During this entire period I have (on this blog and on Facebook and on Linkedin and on Twitter) been vociferously touting the benefits of manufacturing and doing business with countries other than China, and providing examples of clients that have moved out of China and are loving it. We perpetually tout other Asian countries like Thailand, Malaysia, Vietnam, Indonesia, the Phillipines, Pakistan, and India for manufacturing. We are also big believers in Mexico and many other countries in Latin America. Ditto for Poland and other countries in Eastern Europe and for Spain (where we have offices) and Portugal and other countries in the EU. Last but not least, our United States foreign direct investment lawyers are increasingly working with companies moving their China/Hong Kong operations to North America.

The media tends to focus on manufacturing leaving China for elsewhere because that is easiest to measure. But with Hong Kong in an political-economic freefall, plenty of companies are moving some or all of their operations from Hong Kong and Mainland China to Singapore, North America, Latin America and Europe. Western companies are moving out of China and for every one that has already moved out, there are probably three or four looking to do so and about half of those will do so within the next year. Please do mark my words on this.

Why We Are Writing This Now? What Will the Future Hold?

This post is coming out now because I am tired of seeing companies tie their global plans to every possible upward tick in the US-China trade war. Too many companies keep holding off on moving out of China based on news reports that this deal or that deal will soon be made between the United States and China. This is happening again with the so-called Phase One deal that has been perpetually touted as being on the verge. See Millimeters’ separate U.S., China from phase one trade deal.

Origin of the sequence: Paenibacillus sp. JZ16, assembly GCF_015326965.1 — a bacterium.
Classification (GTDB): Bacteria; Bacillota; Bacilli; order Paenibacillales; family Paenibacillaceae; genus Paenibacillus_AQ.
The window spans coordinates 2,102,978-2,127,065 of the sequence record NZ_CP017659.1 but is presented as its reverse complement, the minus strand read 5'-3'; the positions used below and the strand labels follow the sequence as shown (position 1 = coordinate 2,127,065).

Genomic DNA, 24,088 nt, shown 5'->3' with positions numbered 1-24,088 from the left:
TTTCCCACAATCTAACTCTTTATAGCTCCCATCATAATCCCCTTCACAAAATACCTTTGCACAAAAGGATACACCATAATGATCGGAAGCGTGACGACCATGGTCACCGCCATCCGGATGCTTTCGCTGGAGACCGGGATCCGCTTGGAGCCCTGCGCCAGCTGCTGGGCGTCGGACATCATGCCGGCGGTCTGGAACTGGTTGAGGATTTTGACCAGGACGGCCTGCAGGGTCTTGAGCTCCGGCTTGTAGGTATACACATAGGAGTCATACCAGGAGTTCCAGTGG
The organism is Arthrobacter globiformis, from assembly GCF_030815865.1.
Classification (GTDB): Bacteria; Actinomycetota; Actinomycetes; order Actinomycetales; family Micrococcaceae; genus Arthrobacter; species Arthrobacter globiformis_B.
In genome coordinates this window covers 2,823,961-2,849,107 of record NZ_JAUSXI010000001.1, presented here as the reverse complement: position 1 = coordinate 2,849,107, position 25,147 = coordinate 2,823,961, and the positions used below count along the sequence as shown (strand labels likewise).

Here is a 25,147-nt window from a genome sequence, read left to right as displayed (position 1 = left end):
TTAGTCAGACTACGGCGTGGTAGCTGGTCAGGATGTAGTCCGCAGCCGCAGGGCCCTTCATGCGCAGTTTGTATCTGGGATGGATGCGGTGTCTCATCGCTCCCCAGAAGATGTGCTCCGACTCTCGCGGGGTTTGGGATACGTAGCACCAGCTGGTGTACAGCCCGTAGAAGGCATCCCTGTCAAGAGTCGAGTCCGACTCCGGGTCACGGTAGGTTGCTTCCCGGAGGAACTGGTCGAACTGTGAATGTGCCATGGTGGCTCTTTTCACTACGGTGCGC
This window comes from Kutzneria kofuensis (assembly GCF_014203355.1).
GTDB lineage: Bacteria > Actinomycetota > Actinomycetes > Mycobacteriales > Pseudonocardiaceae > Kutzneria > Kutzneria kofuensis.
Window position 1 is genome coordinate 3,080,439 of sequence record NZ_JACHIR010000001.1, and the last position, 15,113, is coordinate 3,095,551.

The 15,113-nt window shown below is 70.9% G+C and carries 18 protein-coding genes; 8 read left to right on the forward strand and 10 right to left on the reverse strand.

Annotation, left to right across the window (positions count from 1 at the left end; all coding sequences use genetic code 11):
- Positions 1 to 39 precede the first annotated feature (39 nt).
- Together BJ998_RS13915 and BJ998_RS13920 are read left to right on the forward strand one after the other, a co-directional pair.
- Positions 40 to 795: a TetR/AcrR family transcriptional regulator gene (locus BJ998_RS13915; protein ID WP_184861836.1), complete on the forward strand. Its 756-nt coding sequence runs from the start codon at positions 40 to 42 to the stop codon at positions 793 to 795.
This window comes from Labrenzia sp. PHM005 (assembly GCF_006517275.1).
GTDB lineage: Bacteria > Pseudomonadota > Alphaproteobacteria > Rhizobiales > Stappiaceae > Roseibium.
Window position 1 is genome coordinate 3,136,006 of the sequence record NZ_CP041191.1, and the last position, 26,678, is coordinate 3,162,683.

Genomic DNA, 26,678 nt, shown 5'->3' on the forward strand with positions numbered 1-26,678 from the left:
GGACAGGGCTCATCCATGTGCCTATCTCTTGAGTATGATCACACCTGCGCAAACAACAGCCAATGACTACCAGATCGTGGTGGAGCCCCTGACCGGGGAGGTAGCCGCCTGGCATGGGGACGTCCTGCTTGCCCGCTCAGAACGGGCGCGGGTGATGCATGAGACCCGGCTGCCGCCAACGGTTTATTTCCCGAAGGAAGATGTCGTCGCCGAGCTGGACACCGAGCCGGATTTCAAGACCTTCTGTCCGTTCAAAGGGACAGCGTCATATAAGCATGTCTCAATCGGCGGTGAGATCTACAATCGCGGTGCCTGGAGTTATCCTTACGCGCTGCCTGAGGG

This post is intended to burst that bubble.

First off, I put the odds at less than 50 percent of even a very limited Phase One happening. Financial analysts and economists keep saying that deal will happen, but that is because they view things from an economic perspective and they are convinced that such a deal makes economic sense. But as we have been saying since day one, if the US-China trade war were based on economics, China would have been able to end it by buying more soybeans and Boeing airplanes. Also, the longer the U.S. economy continues roaring ahead, the less economic need for any deal at all.

Second, even if the Phase One deal does happen, it will be so limited as to be meaningless for most companies and nothing but a short-term pause in the decoupling. Look at all that has happened between the United States (and the West) and China over China’s treatment of Hong Kong and the Uighurs and tell me that the US and China are millimeters away from patching things up. Look at what is going on between Australia and China and between the EU and China and between Sweden and China and tell me that relations between the West and China will get better. Look at how “Beijing orders state offices to replace foreign PCs and software” and tell me who you think will stop the straight line detoriation in relations between the West and China.

Decoupling is happening and will continue happening and you and your business need to act accordingly. 

Full disclosure: the following books greatly inform my view of where things will be going between China and the West: